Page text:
Life As A Gym Glasses

This project was conceptualized for a Ubiquitous Computing course that allowed my team and I go through an iterative design process.

Fast Facts


Role:

UX Architect

Group Size:

4 people

Duration:

4 months

Tools:

Pencil And Paper
White Board
Voice Recorder
Google Survey Forms / Analytics
A-Frame
Adobe Premiere

Skills:

Project Management
Comparative Analysis
Survey Design
Heuristic Analysis
Usability Study
Diary Study
Video Direciton/Production

Overview

Our product, Life As a Gym (LG), is an innovative method to encourage University students to add more exercise to their already-filled lives. LG glasses are enhanced with augmented reality(AR) that scans a user’s environment for ad-hoc exercise opportunities, such as stairs to climb, places to jog, etc. As this was our first experience with designing for a new medium such as AR, we had to think outside of the box when conducting our diary studies, usability tests, and other demos.

More information about each phase of our project can be found here

Project Demo

Motivation

An image of our project's 3 motivations, Research Found, Challenge, and Opportunity

Our motivation for creating LG is a combination of several different factors. Prior to deciding to go with Life as a Gym glasses as our concept, we conducted background research in various topics; one of the statistics we found was approximately 40-50% of all college students do not get the recommended amount of physical activity, that is, they do not do enough physical activity in a given day to constitute exercise from a medical perspective. This statistic was a driving force throughout our project and stuck with us as one of our key motivations throughout the course. This statistic was found out after we completed the majority of the coursework, but we found it was a good justification that helped validate our design and concept.

Key Insights

Formative Study

To develop our initial design concept into a prototype-worthy state, we formed and executed a research plan, broken down by methodologies and the respective questions needed to be answered:

3 main formative study elements:  Surveys, Diary Studies, and User Enactments

Key Results

On top of explaining our research questions, we discovered 3 key patterns that needed to be addressed.

3 main formative study insights:  Time Management, Social Acceptance, and Privacy

Key Features of Final Concept

list of the key features of Life As a Gym glasses

Concept Outline

3 main formative study insights:  Time Management, Social Acceptance, and Privacy

In sum, LG uses intelligent computer vision, machine learning and AR technology to recommend moments of exercise and alternative paths that the student can take. The exercises that LG recommends can be seen in the world as 3D objects that guide the user on how to complete those exercises.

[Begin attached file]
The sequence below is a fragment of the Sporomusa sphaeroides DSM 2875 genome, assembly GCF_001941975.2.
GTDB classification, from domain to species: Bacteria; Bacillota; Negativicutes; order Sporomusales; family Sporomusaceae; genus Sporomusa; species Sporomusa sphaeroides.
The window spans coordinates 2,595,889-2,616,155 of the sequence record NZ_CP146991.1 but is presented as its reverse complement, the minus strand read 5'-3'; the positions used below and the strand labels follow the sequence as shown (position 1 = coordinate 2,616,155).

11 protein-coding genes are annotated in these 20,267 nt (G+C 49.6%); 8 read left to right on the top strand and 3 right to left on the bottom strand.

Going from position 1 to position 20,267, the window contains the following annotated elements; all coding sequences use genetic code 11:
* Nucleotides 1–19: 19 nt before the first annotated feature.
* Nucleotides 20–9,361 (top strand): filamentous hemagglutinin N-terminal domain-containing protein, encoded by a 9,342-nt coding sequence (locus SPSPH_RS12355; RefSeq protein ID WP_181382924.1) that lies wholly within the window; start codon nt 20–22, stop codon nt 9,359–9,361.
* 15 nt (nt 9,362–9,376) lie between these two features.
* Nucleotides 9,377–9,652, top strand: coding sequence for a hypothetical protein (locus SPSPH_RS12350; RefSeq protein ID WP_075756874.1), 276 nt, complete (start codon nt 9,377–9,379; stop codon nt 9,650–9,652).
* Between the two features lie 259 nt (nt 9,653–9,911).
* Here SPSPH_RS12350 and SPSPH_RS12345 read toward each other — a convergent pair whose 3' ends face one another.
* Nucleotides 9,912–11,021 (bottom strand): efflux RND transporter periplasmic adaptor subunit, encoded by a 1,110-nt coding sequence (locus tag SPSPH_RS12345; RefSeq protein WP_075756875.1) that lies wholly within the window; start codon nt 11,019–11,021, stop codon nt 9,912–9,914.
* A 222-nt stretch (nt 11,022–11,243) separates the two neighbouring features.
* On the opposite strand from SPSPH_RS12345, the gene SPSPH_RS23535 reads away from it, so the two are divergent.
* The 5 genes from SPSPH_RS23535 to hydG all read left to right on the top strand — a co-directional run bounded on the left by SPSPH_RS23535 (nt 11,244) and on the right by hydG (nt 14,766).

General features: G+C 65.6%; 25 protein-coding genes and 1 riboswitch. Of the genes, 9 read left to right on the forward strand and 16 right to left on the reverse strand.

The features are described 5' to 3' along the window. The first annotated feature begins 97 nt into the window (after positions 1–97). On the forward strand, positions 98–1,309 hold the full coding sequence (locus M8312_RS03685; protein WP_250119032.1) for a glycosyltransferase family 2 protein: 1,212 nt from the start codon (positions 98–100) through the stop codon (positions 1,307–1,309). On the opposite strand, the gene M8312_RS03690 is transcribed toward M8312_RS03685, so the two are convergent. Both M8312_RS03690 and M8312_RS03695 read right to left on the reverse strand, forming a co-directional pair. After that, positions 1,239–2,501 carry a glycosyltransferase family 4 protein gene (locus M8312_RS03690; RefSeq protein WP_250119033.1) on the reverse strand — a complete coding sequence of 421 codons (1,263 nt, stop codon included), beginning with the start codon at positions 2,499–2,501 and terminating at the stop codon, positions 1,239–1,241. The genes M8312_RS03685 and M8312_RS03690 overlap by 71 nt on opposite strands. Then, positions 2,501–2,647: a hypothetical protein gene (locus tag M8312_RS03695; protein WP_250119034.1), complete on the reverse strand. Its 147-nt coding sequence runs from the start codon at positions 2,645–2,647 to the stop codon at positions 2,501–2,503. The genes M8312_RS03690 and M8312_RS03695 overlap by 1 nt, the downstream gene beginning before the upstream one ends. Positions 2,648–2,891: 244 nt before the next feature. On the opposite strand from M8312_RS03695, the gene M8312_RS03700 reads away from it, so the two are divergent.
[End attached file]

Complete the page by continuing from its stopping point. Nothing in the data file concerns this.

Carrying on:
Demonstration Video



An image that represents an example of what a user may see when approaching an exercise moment.
At the end of your path to class or home, you'll see a summary of your day's exercise.

Design/Demo Limitation

AR Formfactor

Although the concept covered the basic interactions of our concept, it came short to covering the ubiquitous factors. We had envisioned our product to follow a similar form factor as any other pair of bifocal glasses, with the added benefit of our AR technology. Since we used a Samsung Gear and A-Frame, our form factor deterred us from fully immersing our user in the AR experience. The primary fault of that is because there is a slight visual delay between what the user sees and reality. Additionally, the angular view from the Gear causes distortion which makes it difficult but not impossible to navigate freely.

Gear: Blessing and A Curse

Additionally, the Gear VR became an issue for a few reasons. The main reason is that the web browser is run within the Gear VR virtual environment, and that environment roots the browser in place. Thus, if you move too much, you can't see the browser window any longer. Secondly, we only had one phone compatible with the Gear VR, and that phone was old enough that it didn't work well when asked to run both Gear VR and the AR browser. For that reason, we will use the Gear VR only to show in-person demo attendees what the UI might feel like but will use just a phone for actual demo. We'll stream a live view from our app user to the demo area, to show what a use case for the app looks like from a first-person perspective.

Interactions

Furthermore, although in our early testing we had discovered that a lot of our participants interacted with our prototype using their voice, we were not able to implement voice interactivity into this demo. The limitations of this were primarily with our hardware and software used. This is why we employed a wizard-of-oz approach and had the screens cycle as our user completed objectives.

Short Of A Miracle

Also, our ambition to scan the environment and provide context suggestions and new exercise opportunities weren’t achieved. This was difficult to achieve with the current technology. The computer vision and machine learning requirement with high scalability don’t exist right now. In the future, when this technology becomes readily available, this feature could become extremely useful and be easily applied.